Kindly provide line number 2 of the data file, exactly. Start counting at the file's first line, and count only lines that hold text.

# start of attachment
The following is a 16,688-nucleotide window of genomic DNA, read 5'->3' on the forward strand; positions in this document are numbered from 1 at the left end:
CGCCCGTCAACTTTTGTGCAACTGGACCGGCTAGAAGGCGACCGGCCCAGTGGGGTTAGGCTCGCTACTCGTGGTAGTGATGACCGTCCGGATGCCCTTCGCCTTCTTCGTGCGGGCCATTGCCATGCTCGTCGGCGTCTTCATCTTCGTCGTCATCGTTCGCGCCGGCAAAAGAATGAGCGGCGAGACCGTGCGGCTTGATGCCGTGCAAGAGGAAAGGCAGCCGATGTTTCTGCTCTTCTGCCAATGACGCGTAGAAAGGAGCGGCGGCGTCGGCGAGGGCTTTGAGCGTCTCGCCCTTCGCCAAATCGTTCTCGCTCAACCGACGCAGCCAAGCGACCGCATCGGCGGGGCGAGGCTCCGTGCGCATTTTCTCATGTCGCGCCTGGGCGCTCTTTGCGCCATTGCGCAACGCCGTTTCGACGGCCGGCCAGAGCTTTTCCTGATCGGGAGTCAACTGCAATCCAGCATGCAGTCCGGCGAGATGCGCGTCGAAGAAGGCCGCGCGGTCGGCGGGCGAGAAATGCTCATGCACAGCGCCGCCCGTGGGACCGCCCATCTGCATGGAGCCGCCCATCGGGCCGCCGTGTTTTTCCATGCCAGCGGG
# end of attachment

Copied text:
CGCCCGTCAACTTTTGTGCAACTGGACCGGCTAGAAGGCGACCGGCCCAGTGGGGTTAGGCTCGCTACTCGTGGTAGTGATGACCGTCCGGATGCCCTTCGCCTTCTTCGTGCGGGCCATTGCCATGCTCGTCGGCGTCTTCATCTTCGTCGTCATCGTTCGCGCCGGCAAAAGAATGAGCGGCGAGACCGTGCGGCTTGATGCCGTGCAAGAGGAAAGGCAGCCGATGTTTCTGCTCTTCTGCCAATGACGCGTAGAAAGGAGCGGCGGCGTCGGCGAGGGCTTTGAGCGTCTCGCCCTTCGCCAAATCGTTCTCGCTCAACCGACGCAGCCAAGCGACCGCATCGGCGGGGCGAGGCTCCGTGCGCATTTTCTCATGTCGCGCCTGGGCGCTCTTTGCGCCATTGCGCAACGCCGTTTCGACGGCCGGCCAGAGCTTTTCCTGATCGGGAGTCAACTGCAATCCAGCATGCAGTCCGGCGAGATGCGCGTCGAAGAAGGCCGCGCGGTCGGCGGGCGAGAAATGCTCATGCACAGCGCCGCCCGTGGGACCGCCCATCTGCATGGAGCCGCCCATCGGGCCGCCGTGTTTTTCCATGCCAGCGGG